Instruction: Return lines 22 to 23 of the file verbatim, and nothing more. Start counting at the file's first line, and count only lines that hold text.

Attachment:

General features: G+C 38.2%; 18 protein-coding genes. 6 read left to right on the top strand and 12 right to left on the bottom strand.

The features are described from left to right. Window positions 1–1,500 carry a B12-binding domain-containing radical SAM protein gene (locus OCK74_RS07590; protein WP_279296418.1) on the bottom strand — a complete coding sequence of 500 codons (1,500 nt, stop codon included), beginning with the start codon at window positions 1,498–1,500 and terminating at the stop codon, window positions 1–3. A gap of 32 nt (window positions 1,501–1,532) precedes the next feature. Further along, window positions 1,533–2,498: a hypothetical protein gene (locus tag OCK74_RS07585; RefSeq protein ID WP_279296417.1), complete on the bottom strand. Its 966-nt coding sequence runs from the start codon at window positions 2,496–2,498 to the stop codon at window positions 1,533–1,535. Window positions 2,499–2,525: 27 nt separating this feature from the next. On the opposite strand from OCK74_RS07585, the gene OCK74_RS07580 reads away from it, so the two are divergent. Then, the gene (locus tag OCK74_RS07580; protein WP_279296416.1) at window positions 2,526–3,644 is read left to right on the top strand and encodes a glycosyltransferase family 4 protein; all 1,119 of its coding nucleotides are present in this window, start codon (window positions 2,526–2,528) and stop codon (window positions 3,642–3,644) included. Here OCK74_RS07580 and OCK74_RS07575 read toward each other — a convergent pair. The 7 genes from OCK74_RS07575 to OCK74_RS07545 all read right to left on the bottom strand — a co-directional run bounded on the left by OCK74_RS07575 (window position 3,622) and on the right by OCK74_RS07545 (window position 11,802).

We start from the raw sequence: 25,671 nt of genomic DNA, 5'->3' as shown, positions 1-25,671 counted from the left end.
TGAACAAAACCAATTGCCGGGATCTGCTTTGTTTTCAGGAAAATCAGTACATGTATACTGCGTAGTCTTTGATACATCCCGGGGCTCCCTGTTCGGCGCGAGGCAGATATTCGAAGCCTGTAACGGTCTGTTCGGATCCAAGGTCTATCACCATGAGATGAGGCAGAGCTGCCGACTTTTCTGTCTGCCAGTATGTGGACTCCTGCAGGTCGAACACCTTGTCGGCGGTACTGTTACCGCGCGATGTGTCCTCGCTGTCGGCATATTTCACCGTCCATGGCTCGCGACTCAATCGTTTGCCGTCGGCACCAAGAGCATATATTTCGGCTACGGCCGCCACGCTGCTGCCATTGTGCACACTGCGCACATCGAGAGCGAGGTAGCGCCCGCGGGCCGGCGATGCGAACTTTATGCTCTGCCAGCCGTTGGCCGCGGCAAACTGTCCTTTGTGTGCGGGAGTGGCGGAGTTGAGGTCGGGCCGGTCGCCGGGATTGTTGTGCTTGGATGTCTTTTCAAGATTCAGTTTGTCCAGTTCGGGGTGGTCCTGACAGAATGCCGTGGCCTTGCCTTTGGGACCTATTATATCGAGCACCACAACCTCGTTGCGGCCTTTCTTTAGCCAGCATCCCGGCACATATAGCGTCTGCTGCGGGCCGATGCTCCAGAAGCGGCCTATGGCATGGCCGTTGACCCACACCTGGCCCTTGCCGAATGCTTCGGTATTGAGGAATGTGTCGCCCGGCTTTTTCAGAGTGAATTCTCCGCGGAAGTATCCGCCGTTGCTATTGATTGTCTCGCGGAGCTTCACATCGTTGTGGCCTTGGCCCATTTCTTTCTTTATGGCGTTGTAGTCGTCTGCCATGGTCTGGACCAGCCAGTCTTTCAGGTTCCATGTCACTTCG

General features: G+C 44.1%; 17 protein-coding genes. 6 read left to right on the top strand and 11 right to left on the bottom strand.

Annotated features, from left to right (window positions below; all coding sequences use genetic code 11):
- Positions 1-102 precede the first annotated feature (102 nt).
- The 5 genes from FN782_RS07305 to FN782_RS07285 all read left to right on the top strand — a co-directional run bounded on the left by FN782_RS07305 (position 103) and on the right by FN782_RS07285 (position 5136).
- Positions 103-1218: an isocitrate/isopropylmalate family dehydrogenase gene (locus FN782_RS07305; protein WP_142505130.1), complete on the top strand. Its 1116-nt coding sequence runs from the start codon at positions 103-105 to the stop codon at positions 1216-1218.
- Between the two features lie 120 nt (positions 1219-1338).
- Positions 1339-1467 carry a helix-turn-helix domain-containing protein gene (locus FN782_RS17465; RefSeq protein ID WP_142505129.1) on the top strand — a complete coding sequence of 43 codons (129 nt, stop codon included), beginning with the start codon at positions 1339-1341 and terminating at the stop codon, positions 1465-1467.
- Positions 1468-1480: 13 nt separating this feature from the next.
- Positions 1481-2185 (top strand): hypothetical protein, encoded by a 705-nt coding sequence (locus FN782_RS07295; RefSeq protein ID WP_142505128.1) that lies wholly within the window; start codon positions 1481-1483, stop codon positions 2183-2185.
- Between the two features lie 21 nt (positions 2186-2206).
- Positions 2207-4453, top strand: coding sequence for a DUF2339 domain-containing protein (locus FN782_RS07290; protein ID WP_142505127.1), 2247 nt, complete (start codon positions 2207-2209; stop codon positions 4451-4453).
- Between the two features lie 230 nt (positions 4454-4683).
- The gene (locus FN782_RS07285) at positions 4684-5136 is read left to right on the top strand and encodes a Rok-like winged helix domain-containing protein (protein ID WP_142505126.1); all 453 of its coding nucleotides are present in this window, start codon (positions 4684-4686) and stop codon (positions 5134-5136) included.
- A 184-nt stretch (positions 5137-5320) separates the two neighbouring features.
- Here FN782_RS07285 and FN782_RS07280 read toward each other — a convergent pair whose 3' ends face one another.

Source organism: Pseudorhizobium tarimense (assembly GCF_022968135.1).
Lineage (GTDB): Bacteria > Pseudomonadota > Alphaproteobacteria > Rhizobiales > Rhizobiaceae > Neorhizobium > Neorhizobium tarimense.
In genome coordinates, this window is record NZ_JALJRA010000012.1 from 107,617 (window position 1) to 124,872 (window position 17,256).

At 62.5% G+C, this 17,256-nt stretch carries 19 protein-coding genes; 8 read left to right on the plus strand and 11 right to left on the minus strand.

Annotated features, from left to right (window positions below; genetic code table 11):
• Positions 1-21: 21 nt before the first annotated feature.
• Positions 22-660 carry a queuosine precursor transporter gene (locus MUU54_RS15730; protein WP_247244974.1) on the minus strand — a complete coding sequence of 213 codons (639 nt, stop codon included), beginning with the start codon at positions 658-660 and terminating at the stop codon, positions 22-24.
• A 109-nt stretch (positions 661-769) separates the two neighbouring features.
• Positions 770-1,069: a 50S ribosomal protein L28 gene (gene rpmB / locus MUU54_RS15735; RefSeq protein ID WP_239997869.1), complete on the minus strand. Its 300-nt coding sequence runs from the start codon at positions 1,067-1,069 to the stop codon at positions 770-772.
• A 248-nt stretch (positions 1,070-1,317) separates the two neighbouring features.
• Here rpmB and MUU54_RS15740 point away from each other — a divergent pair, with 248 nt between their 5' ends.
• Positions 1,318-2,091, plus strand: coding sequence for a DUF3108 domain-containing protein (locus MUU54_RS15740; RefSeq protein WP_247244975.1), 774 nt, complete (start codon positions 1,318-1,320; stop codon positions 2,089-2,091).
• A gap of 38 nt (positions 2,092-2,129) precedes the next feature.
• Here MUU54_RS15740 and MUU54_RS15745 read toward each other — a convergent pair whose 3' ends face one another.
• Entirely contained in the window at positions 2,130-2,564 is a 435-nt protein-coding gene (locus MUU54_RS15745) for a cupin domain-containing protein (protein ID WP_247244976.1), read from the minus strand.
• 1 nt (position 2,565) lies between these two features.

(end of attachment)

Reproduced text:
In genome coordinates, this window is record NZ_JALJRA010000012.1 from 107,617 (window position 1) to 124,872 (window position 17,256).

At 62.5% G+C, this 17,256-nt stretch carries 19 protein-coding genes; 8 read left to right on the plus strand and 11 right to left on the minus strand.